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At the heart of general practice since 1960

GPs fear PCT cuts will hurt service

Dr Azhar Farooqi explains how his practice introduced rapid diabetes screening for early detection

My practice of 13,000 patients in Leicester has an ethnic minority prevalence of 25 per cent, mostly south Asian. Diabetes is a particular issue as south Asians are at four times greater risk compared with Caucasians. Other ethnic groups, the elderly, the obese and those with a family history are also at high risk.

Early detection is important as by the time type 2 diabetes is discovered many patients already have complications.

Deciding who to screen

We decided the population at most risk was:

•Over-40s

•Adults with a family history of diabetes

•Those with cardiovascular disease (diabetes greatly compounds their overall risk)

•Those with a past history of gestational diabetes.

It can be argued that for ethnic groups a lower age than 40 should be used as a threshold for screening, but there is no evidence-based guidance and workload considerations prevented us doing this.

Screening process

There are several tests that can be used for screening, including urinalysis, random glucose, fasting glucose, HBA1C and the glucose tolerance test (GTT). The urinalysis and HBA1C tests are not sensitive enough for screening (urinalysis is also not specific).

GTT, the ‘gold standard', is expensive in time for the practice and the patient. Fasting or random glucose are practical first tests but a GTT is often needed for a definitive diagnosis (see box). We opted for fasting or random glucose as a practical way to initially screen a large number of patients.

Practice policy

1 Offer screening to over-40s (by posters and leaflets) involving a fasting or random glucose. Patients with a fasting level above 6mmol/l and a random one above 7mmol/l are invited for a GTT, unless the initial result and symptoms themselves are diagnostic.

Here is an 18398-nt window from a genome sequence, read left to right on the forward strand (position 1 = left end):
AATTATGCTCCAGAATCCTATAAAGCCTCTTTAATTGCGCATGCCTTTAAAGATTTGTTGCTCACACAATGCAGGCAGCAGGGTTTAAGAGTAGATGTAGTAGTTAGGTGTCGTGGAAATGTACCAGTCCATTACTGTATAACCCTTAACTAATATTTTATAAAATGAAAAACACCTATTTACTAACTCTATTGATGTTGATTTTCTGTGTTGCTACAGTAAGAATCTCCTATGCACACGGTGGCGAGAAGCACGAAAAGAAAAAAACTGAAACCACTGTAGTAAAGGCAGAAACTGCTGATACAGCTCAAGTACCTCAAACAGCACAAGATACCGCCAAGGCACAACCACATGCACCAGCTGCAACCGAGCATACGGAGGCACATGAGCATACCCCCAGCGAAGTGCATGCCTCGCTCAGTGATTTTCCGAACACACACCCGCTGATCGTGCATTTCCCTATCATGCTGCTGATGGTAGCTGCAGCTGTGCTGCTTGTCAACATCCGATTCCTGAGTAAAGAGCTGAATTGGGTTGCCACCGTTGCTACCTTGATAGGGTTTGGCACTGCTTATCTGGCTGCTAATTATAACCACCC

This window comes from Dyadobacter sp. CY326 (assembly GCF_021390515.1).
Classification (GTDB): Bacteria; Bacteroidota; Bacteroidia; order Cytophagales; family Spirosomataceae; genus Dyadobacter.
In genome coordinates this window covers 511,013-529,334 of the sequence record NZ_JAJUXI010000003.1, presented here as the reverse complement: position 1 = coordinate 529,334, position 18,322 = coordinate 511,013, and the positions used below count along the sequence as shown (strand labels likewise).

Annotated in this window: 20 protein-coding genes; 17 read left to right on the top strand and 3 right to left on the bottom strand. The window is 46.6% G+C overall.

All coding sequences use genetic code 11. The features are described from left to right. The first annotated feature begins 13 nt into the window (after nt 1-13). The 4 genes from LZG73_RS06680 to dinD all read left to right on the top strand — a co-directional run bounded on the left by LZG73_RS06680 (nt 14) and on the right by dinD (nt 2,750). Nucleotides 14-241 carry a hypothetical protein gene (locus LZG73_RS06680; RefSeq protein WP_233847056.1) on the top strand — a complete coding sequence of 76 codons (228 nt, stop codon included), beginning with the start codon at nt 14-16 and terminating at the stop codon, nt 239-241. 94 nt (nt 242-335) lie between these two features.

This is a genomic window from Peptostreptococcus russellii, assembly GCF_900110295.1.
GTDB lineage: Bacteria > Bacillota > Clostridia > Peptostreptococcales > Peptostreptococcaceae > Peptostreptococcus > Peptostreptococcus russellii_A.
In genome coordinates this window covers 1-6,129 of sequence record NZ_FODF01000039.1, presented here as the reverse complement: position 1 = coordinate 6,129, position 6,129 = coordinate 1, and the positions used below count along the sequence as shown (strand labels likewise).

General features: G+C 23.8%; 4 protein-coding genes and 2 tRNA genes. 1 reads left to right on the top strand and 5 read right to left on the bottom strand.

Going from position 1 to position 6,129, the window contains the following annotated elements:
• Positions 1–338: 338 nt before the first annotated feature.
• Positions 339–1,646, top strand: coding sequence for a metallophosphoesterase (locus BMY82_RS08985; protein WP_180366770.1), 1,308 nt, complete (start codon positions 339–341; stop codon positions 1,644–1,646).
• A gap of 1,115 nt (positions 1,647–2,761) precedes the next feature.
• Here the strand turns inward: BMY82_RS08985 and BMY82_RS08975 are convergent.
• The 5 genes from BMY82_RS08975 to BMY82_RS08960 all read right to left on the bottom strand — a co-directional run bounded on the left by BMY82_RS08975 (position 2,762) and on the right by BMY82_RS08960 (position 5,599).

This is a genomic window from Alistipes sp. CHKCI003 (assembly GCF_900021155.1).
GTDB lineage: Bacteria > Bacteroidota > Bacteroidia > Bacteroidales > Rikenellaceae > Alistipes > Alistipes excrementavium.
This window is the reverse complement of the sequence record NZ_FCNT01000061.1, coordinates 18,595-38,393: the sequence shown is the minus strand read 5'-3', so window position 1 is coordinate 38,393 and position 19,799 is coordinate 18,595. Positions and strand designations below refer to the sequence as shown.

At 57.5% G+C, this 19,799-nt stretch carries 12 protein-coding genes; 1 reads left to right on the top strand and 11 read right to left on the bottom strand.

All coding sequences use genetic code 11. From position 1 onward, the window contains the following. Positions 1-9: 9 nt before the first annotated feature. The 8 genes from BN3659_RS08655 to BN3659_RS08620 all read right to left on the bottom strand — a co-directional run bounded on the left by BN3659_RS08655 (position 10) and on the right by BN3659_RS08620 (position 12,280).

2 Annual screening for patients on our CHD register (on attendance at the CHD clinic).

3 Annual invitations for those with a history of GTT.

The obese and those with a family history slot into category 1, but should probably have three-yearly invitations. We run specific clinic sessions for screening.

Who screens?

Screening is carried out predominately by health care assistants – but also practice nurses – who also do other cardiovascular risk checks as appropriate.

We run regular GTT sessions to cope with the numbers. The clinics are protocol driven with the nurse/ health care assistant arranging a GTT in patients with a high glucose on finger-prick testing.

The laboratory results are returned to doctors who interpret GTT results as well as deciding how to follow up and treat other abnormalities, such as abnormal lipids.

The results

In the past two years we have screened 1,744 patients and detected 45 with diabetes (2.6 per cent) and 70 with impaired glucose tolerance (IGT) (4 per cent) or impaired fasting glucose (IFG). They now have annual recalls.

The service is resource intensive but very popular with patients who are increasingly aware of diabetes. The staff enjoy the work. The detection of IGT as well as diabetes and the opportunity to address other cardiovascular risk factors has made this work clinically and financially rewarding (in the context of QOF).

Two years ago we had about 450 patients with type 2 diabetes; we now have more than 600, with many detected by screening.

Azhar Farooqi is a GP in Leicester and an honorary senior lecturer at the University of Leicester Medical School

SCREENING FOR DIABETES

Fasting plasma glucose Two hours post 75g glucose load

Normal glucose homeostasis ?6.0mmol/l ?7.7mmol/l

Impaired fasting glucose 6.1-6.9 mmol/l Not applicable

Impaired glucose tolerance Not applicable 7.8-11mmol/l

Diabetes mellitus ?7.0mmol/l* ?11.1mmol/l */**

*On two occasions, or on a single occasion if symptoms (thrush, polyuria, weight loss) are present

** Also random plasma glucose.

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